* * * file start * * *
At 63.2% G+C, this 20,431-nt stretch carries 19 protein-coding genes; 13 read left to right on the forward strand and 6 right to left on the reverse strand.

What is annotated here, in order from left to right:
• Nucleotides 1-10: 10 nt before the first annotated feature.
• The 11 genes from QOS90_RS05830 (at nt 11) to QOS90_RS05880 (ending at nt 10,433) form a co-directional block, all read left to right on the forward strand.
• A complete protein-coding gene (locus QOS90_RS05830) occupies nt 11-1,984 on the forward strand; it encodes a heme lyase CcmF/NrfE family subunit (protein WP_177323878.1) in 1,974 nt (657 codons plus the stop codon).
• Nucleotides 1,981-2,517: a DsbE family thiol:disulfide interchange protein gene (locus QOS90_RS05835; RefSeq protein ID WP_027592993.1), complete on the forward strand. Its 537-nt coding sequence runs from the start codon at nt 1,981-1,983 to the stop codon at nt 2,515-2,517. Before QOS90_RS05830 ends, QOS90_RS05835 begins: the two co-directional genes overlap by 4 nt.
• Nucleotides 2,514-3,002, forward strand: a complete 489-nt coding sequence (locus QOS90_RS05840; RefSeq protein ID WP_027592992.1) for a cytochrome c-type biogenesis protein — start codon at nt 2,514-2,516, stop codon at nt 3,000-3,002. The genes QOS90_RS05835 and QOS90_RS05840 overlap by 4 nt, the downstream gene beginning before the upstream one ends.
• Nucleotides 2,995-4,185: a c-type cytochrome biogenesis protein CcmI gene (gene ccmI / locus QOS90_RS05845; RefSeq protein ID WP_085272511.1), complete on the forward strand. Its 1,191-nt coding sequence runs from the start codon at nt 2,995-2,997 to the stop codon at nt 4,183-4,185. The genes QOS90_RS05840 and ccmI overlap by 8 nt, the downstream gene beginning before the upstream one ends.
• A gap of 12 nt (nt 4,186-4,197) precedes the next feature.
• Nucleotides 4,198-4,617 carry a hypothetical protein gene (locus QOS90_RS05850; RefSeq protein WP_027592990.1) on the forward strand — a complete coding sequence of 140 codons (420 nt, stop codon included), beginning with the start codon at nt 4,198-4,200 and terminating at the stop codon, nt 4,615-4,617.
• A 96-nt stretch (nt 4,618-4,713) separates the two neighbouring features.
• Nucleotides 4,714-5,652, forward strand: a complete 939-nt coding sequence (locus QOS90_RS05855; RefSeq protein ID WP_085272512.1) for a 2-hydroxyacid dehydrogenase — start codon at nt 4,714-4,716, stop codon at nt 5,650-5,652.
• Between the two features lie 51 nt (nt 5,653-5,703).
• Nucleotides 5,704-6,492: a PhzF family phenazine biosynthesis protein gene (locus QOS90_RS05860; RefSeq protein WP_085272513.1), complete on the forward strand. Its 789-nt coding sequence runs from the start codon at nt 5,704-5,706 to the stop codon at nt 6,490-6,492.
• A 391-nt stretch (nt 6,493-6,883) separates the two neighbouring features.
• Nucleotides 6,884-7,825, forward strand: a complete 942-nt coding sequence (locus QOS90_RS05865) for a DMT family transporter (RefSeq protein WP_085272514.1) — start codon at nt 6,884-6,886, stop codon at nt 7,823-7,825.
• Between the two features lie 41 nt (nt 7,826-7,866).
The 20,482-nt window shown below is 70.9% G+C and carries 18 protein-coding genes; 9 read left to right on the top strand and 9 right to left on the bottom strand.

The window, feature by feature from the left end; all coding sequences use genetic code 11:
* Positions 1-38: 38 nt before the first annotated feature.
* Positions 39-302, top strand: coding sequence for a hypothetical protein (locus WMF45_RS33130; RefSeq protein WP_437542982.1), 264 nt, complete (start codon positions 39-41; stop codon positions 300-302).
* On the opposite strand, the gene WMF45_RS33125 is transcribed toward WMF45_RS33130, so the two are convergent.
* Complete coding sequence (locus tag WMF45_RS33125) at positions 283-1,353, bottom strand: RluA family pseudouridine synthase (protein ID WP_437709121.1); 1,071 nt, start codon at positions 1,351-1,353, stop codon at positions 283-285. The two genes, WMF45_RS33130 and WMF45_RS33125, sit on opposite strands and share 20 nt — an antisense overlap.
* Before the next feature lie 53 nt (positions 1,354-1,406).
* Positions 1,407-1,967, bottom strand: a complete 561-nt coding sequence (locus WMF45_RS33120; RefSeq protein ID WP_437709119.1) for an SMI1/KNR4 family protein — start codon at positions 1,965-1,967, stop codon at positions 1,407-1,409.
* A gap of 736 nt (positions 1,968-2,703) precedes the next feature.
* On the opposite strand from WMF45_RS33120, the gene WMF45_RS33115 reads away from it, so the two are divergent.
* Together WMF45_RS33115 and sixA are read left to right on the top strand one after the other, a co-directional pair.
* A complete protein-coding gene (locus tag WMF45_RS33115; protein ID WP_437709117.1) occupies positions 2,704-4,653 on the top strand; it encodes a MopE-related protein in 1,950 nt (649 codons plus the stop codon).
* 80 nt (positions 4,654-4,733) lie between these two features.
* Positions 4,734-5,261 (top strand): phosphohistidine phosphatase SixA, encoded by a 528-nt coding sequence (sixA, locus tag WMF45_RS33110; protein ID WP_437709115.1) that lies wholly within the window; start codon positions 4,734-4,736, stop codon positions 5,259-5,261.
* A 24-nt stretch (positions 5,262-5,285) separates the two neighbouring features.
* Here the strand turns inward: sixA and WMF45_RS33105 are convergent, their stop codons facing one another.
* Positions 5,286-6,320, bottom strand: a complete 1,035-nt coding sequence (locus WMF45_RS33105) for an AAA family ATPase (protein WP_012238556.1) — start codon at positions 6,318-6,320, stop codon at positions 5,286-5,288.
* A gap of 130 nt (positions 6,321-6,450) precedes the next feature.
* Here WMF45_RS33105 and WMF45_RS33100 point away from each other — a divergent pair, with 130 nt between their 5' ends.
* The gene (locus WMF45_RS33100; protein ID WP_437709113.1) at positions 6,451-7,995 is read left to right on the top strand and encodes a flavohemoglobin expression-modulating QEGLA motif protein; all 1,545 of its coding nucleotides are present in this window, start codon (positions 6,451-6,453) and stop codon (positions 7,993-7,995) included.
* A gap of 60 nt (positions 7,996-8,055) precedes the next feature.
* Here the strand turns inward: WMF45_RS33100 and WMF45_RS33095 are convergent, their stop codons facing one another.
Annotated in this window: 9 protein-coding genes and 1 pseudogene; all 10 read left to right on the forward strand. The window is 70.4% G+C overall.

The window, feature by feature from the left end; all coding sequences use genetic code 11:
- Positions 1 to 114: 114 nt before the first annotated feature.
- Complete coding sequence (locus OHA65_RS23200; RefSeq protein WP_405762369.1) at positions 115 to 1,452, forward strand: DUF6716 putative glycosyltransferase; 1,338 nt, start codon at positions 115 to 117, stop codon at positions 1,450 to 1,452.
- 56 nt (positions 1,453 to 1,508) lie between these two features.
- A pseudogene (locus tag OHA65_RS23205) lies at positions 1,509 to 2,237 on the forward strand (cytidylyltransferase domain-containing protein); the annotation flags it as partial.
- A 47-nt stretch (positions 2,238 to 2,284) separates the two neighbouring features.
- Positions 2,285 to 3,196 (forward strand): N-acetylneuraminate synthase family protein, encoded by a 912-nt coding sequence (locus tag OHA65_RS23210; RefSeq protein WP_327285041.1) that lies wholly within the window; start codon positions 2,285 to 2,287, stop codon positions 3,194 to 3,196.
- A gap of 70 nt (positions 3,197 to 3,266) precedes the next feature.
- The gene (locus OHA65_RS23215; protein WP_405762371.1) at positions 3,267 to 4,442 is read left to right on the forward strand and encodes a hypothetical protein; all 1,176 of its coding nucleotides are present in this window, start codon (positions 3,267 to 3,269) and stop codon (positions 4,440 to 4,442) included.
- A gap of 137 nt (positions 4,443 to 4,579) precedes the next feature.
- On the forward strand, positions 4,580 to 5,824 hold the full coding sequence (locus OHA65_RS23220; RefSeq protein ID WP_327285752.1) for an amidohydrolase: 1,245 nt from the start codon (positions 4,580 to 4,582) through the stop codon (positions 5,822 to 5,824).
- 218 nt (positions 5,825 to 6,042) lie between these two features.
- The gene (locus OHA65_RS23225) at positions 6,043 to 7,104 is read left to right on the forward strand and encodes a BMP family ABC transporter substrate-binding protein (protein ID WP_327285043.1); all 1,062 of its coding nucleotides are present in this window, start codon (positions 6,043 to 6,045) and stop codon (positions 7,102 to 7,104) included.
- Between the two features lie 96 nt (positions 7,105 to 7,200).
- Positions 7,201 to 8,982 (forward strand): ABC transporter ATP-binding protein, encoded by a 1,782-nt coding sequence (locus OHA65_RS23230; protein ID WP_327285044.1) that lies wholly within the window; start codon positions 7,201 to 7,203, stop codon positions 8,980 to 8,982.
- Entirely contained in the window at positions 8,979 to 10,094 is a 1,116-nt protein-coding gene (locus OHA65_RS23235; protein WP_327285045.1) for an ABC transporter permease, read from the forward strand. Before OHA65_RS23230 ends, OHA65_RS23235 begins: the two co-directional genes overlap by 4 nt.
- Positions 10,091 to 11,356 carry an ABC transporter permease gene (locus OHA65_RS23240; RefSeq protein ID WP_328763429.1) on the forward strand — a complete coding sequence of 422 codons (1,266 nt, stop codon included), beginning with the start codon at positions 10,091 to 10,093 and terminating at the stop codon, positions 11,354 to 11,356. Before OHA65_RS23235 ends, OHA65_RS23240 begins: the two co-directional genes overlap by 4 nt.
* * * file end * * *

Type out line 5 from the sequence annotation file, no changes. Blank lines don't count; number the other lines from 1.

• A complete protein-coding gene (locus QOS90_RS05830) occupies nt 11-1,984 on the forward strand; it encodes a heme lyase CcmF/NrfE family subunit (protein WP_177323878.1) in 1,974 nt (657 codons plus the stop codon).